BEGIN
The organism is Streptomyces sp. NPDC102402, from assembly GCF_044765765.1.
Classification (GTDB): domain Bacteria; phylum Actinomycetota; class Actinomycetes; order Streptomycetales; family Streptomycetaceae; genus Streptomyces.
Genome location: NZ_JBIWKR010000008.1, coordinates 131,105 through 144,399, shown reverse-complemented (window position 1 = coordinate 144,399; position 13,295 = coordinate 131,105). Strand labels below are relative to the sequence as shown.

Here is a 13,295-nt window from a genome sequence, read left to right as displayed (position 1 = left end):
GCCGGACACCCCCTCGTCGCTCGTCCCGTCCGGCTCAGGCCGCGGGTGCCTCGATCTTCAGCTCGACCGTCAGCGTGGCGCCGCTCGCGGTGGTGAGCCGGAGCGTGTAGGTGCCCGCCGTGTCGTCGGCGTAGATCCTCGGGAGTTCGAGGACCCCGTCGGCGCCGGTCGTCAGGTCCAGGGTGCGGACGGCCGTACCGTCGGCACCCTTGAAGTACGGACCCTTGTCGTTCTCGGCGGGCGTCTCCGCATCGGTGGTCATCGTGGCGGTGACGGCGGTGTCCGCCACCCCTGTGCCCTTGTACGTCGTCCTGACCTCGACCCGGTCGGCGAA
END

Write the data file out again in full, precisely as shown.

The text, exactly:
The organism is Streptomyces sp. NPDC102402, from assembly GCF_044765765.1.
Classification (GTDB): domain Bacteria; phylum Actinomycetota; class Actinomycetes; order Streptomycetales; family Streptomycetaceae; genus Streptomyces.
Genome location: NZ_JBIWKR010000008.1, coordinates 131,105 through 144,399, shown reverse-complemented (window position 1 = coordinate 144,399; position 13,295 = coordinate 131,105). Strand labels below are relative to the sequence as shown.

Here is a 13,295-nt window from a genome sequence, read left to right as displayed (position 1 = left end):
GCCGGACACCCCCTCGTCGCTCGTCCCGTCCGGCTCAGGCCGCGGGTGCCTCGATCTTCAGCTCGACCGTCAGCGTGGCGCCGCTCGCGGTGGTGAGCCGGAGCGTGTAGGTGCCCGCCGTGTCGTCGGCGTAGATCCTCGGGAGTTCGAGGACCCCGTCGGCGCCGGTCGTCAGGTCCAGGGTGCGGACGGCCGTACCGTCGGCACCCTTGAAGTACGGACCCTTGTCGTTCTCGGCGGGCGTCTCCGCATCGGTGGTCATCGTGGCGGTGACGGCGGTGTCCGCCACCCCTGTGCCCTTGTACGTCGTCCTGACCTCGACCCGGTCGGCGAA